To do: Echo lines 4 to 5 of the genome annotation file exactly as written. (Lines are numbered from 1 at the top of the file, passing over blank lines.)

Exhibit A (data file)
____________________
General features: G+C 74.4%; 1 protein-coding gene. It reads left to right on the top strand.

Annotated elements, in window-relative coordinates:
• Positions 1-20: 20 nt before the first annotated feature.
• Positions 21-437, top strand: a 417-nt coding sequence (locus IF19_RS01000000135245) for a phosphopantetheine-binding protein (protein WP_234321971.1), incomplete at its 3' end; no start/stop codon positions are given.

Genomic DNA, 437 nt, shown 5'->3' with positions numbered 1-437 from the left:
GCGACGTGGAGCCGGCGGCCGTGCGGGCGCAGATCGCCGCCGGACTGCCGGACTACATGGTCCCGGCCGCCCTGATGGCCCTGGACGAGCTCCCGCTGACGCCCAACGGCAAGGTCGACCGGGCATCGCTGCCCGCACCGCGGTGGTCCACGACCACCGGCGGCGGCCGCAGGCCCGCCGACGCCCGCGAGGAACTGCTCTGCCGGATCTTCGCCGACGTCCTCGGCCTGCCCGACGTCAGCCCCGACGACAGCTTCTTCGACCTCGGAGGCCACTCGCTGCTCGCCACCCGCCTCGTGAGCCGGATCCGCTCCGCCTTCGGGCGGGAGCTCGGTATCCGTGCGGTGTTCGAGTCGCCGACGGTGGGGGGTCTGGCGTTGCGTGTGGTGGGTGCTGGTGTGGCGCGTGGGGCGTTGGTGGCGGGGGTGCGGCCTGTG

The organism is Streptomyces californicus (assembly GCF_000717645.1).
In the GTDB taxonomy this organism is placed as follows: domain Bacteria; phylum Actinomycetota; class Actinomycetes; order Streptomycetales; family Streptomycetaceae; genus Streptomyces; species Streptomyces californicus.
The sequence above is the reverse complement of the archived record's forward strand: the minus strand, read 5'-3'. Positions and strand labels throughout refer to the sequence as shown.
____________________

• Positions 21-437, top strand: a 417-nt coding sequence (locus IF19_RS01000000135245) for a phosphopantetheine-binding protein (protein WP_234321971.1), incomplete at its 3' end; no start/stop codon positions are given.

Genomic DNA, 437 nt, shown 5'->3' with positions numbered 1-437 from the left: